How are my servers doing?
How are my databases doing?
If my boss came in and asked which servers needed more horsepower or which ones could be consolidated together, how would I come up with an answer?
I’ve always found it funny that DBAs and sysadmins don’t have good answers to these questions. We roll our own monitoring solutions, cobble things together from a bunch of parts, or fork over money to third party vendors to get a picture of how our environment’s doing.
Virtualization admins, on the other hand, have fantastic answers to these questions. Take this screenshot from VMware vSphere’s management console:
The sysadmin can see a lot of relevant information at a glance: how utilized the host server CPUs are, how utilized the server memory is, each server’s status, and more. Wouldn’t it be nice to get a simple report like that for SQL Server? Check out this screenshot from the new SQL Server 2008 R2 CTP:
The first thing to notice is the two pie charts: Managed Instance Health and Data-tier Application Health.
Not servers and databases – instances and applications. That’s your first hint that things are going to be different long-term.
Virtualization Changed Everything, But Took Time
Looking ahead, Microsoft wants us to start thinking of databases as being less connected to physical servers, and to think of our physical servers as a resource pool. Imagine if databases were self-contained packages that could be moved from server to server – just like virtual servers can be moved from host to host today.
The virtualization push took years to accomplish because there were so many things that had to be handled. We had to figure out how to handle drivers, how to handle resource sharing, how network segregation and storage throughput would work, and even systems management had to be rethought from the ground up. It took a long time to get it right, and today virtualization is pushing into enterprises everywhere.
Today, SQL Server faces struggles not unlike the early days of virtualization. There are several factors that cloud the Utopian vision of moving databases around seamlessly:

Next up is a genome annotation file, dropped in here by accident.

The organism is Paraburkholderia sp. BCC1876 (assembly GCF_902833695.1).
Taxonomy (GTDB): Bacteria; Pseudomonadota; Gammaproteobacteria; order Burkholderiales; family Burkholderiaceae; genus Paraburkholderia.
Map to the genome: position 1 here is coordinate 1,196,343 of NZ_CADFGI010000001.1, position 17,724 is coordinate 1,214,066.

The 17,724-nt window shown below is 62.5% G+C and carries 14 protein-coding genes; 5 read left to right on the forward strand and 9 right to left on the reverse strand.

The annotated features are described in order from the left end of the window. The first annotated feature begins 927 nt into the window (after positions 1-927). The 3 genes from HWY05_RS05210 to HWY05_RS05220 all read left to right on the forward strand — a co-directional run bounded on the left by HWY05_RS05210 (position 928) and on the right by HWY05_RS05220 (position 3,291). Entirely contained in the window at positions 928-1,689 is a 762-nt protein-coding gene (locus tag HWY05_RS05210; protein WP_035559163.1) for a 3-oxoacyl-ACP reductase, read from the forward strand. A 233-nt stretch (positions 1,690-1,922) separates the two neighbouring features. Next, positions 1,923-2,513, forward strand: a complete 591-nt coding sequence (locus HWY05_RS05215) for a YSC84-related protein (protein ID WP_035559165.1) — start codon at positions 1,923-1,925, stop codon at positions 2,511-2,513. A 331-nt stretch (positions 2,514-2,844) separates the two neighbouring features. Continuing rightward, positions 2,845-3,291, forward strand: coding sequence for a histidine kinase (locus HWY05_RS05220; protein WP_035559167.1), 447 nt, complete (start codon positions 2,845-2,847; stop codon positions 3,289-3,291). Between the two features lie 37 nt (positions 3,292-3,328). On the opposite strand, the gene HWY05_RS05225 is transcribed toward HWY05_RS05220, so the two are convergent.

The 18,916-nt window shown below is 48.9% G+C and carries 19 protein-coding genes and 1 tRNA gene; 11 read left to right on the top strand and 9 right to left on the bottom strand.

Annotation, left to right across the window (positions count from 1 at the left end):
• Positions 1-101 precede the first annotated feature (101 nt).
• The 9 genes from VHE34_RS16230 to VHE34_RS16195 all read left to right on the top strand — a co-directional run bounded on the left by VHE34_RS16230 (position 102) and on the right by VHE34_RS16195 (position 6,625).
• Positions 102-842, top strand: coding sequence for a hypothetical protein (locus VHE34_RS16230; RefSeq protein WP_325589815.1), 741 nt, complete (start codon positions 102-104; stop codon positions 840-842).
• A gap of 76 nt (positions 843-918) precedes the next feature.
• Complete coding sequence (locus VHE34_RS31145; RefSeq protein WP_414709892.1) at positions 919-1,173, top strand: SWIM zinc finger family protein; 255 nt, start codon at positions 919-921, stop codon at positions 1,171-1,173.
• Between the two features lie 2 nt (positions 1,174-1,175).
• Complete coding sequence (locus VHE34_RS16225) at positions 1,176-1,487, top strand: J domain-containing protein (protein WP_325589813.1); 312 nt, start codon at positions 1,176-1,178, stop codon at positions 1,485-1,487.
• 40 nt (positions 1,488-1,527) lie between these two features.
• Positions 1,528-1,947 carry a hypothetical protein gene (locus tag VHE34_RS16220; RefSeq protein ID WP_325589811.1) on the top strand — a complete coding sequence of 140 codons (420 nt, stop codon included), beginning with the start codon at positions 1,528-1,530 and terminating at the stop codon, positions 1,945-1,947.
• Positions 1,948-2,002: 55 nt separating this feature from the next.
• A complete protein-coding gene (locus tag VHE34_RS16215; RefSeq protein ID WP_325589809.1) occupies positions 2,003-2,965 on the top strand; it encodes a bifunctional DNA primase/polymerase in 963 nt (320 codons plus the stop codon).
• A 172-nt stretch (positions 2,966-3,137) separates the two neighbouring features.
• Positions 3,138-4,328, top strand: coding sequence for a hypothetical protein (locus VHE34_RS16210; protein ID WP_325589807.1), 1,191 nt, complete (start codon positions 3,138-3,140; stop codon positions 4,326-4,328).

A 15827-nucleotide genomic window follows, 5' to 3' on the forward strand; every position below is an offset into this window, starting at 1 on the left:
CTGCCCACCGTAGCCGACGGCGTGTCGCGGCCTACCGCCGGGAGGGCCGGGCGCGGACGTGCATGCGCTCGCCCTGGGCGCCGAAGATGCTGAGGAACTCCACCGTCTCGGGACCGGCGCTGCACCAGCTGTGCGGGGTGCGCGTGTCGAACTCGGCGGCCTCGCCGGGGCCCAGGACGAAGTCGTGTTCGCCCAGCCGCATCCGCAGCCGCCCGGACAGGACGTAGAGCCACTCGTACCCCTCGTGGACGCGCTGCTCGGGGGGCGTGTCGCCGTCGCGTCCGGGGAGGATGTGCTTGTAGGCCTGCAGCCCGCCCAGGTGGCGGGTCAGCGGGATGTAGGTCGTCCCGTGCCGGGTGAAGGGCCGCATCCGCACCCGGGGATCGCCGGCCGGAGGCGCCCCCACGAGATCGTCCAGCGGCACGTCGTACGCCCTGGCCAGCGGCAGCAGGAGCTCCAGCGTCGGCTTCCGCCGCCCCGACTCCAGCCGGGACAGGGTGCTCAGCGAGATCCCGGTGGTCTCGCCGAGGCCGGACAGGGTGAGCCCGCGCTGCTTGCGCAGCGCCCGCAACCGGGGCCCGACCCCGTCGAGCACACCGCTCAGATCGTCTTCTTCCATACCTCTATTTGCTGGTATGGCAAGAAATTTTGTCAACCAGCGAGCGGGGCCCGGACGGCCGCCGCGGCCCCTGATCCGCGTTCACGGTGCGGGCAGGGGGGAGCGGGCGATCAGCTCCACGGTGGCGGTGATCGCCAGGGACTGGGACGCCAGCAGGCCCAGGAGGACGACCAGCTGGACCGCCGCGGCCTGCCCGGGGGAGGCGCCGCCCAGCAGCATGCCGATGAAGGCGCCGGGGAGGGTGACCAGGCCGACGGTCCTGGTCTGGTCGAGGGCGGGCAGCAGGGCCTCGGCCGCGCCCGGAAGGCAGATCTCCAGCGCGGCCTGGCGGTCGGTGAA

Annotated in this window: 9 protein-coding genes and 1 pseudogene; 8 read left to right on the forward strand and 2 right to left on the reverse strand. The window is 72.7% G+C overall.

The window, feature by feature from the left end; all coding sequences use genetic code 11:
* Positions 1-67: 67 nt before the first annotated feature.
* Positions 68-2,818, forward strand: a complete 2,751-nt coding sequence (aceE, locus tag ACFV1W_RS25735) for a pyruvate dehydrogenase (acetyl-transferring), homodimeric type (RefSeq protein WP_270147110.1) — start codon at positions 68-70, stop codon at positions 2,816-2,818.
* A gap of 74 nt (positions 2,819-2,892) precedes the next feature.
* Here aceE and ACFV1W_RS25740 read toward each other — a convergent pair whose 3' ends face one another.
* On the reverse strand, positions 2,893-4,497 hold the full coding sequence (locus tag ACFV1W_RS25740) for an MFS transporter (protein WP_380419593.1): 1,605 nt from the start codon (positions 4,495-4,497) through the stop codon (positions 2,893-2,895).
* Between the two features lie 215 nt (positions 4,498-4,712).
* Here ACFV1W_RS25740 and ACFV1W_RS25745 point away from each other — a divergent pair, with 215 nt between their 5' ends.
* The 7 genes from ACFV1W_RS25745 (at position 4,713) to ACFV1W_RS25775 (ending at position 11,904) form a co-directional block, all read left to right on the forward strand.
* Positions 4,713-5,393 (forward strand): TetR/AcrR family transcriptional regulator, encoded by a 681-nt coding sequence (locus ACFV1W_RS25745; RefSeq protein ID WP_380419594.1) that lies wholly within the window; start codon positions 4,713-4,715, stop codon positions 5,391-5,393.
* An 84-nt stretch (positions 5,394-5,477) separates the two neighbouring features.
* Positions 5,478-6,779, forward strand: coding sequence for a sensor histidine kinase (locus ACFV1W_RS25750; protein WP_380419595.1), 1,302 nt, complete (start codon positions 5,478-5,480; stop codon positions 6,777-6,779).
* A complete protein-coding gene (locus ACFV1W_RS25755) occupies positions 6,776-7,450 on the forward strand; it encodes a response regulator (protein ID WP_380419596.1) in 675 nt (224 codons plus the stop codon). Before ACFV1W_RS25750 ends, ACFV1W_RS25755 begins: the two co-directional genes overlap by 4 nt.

- Connection strings – our apps call for their data by a specific server name. If we’re going to abstract servers away, then we need a way to find our data.
- Logins – logins are set at the server level, yet are tied into databases. If we move a database from one server to another, we have to make sure that the login exists on the new server, has the same password, and has the same level of access rights. If the application frequently uses a specific login to call the TRUNCATE TABLE command, for example, we need to know it’ll have that same level of permissions on the new server.
- SSIS/DTS packages – these techniques can be used to pipe data in and out of our database servers, and they’re often tied in with local servers.
- Scheduled jobs – as much as I fight developers who want to put jobs on their servers, reality is that I don’t always win. (Schedulers belong in applications, not databases.)
- Anal retentive DBAs – we know best, right? We finely tune some of our applications so that the data lives on one set of disks, logs live on another set of disks, and maybe indexes or partitioned data live on yet another set of disks. If we start shuffling databases around, we’re going to need to abandon that level of control.